For some reason this morning I started remembering thoughts of hope I had for this community a while back. So I looked back through my journal (which is one of the main things journals are for) and was shocked to discover that I had written about those signs of hope almost two years ago.
So much has happened since then. Now I see those hopes as pretty naive, though I think there's still something important to hold onto there.
My thought then was that the community was moving in a hopeful direction, in three ways that seemed crucial for vibrant, Christ-inspired life together, for "kingdom of God" life. Shifting the basis for community away from some kind of conceptual or constitutional framework, and towards a friendship-basis, people held together and identified by their personal relationships with one another. Shifting away from a subsistence or survival mode in community life and work, and towards a giving or generosity mode. And shifting the church away from politics and communal decision-making, towards an independent prophetic voice that God can use to speak to us more clearly.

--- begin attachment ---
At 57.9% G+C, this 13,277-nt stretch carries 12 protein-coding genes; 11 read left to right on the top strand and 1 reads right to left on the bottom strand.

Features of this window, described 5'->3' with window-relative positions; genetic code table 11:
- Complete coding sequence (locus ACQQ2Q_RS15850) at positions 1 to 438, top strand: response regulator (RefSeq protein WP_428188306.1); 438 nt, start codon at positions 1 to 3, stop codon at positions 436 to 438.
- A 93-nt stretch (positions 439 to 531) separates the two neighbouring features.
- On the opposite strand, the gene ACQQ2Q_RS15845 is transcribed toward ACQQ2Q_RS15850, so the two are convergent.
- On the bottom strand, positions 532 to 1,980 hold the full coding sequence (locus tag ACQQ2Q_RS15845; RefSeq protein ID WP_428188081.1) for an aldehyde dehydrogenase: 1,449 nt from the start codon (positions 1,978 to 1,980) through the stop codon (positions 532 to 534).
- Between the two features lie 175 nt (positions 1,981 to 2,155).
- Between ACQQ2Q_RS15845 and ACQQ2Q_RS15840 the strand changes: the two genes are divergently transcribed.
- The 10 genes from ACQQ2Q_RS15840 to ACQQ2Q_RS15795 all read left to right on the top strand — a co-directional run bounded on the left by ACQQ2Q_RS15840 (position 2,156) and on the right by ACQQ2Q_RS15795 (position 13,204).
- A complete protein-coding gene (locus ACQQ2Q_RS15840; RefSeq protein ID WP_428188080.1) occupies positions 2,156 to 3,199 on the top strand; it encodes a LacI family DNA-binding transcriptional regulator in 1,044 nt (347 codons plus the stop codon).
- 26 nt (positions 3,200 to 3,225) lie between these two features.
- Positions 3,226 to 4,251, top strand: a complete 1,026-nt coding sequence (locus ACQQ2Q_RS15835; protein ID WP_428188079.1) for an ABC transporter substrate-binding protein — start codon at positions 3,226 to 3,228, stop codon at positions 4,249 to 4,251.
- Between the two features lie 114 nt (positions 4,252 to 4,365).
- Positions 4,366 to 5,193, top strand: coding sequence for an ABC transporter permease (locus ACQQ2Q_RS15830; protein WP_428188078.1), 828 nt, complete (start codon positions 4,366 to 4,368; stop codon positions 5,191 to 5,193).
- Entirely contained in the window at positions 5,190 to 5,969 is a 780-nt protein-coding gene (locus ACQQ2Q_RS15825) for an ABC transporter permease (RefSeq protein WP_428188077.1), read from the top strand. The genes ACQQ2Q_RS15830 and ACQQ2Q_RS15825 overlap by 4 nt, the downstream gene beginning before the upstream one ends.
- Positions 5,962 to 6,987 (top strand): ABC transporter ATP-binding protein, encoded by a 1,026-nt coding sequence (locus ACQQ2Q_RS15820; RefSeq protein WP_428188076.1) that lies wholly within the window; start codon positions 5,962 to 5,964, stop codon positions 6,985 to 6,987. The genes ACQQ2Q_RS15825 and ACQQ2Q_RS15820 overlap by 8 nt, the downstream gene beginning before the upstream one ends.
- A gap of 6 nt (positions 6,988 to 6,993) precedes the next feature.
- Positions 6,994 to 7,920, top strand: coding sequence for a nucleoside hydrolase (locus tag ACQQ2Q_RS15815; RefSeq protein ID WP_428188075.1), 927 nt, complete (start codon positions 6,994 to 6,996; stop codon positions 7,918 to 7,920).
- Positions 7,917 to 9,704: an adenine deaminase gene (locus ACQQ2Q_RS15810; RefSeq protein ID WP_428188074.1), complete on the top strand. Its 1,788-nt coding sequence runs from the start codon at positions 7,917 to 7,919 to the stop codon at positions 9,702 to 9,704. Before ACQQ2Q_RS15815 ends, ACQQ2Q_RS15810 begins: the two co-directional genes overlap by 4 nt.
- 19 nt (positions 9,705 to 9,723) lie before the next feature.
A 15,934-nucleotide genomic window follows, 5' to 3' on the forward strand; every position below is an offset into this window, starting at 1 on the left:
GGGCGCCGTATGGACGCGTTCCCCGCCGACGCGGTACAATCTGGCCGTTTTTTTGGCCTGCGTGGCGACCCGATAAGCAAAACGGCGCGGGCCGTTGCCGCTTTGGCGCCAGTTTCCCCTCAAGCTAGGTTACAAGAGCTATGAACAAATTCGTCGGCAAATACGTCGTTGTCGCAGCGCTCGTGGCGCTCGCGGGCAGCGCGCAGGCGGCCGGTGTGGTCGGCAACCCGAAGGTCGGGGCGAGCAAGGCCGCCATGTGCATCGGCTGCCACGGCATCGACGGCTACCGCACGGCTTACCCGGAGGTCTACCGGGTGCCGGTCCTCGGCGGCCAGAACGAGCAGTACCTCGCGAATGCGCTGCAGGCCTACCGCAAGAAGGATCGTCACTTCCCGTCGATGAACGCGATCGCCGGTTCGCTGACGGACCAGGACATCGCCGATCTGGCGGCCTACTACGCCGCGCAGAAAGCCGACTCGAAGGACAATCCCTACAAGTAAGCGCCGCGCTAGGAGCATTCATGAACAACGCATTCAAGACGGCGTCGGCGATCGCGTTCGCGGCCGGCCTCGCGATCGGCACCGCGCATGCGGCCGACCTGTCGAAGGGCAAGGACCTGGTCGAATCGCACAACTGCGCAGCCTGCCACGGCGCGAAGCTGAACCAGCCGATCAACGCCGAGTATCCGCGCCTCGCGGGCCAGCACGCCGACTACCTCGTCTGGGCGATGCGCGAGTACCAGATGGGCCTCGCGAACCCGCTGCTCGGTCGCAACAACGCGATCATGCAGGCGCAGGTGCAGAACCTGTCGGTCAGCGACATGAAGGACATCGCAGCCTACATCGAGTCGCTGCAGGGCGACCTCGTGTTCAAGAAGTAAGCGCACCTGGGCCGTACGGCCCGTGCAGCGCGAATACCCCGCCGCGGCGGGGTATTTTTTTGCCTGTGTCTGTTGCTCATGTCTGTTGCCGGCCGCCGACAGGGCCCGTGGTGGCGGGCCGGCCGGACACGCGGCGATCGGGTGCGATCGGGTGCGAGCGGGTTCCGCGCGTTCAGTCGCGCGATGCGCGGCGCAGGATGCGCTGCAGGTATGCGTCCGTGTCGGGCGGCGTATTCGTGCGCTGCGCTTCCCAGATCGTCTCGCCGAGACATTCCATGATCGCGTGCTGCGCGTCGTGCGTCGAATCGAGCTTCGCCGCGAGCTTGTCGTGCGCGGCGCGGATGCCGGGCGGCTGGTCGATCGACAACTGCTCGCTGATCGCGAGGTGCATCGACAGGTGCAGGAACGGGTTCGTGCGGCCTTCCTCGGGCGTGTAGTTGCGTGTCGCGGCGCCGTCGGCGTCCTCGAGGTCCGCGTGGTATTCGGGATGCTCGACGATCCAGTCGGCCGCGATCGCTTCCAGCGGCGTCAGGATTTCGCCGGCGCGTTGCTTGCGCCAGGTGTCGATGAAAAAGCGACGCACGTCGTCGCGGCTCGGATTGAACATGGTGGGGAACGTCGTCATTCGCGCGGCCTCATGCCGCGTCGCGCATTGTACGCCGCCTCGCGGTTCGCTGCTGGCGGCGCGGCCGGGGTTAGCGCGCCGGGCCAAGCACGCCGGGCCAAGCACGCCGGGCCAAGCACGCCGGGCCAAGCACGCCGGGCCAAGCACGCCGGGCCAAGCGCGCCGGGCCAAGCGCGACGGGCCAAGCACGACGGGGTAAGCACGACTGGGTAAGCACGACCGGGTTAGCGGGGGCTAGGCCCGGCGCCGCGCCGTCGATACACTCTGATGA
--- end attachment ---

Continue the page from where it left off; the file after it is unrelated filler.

There have been significant changes over the past two years, both in leadership and structure. But the inability of those changes to significantly transform community life, or move it in the directions that seem to me crucial for kingdom of God life together, have shaken my hopes. As I wrote a couple weeks ago, it seems that an independent prophetic voice cannot be expected from a church tied into the communal model (or any religious/political mash-up). And even with new leadership and a sustained push for a new direction here, what has resulted is primarily just a new constitution. More emphasis on the relationship-on-paper. The need for unity being addressed by defining and clarifying conceptually, rather than the realization that what is needed—real, loving human relationship—is not something that can be defined or grasped. And it doesn't exist on paper.
I don't see the shift towards generosity on the horizon anymore, either. But that may be a matter of interpretation, and I'm open to being surprised. This shift, though, really requires God's intervention and support, and when we're still relying on our council meetings and constitutions, I don't see God giving much support to that.
What I am still hopeful about is the realization that any of us can make these crucial shifts in our own lives even if the community around us does not. The group may identify itself and its members on paper, but we don't have to accept that. Our community can still be friendship-based, relationship-focused (and I'm personally seeing more opportunity for that at the moment). And we don't have to let church for us be "the church of the current administration." The church exists where the independent, prophetic voice of the Spirit is heard. Look for it, find it, be it. (Some experiments in that direction have borne satisfying fruit lately, too.)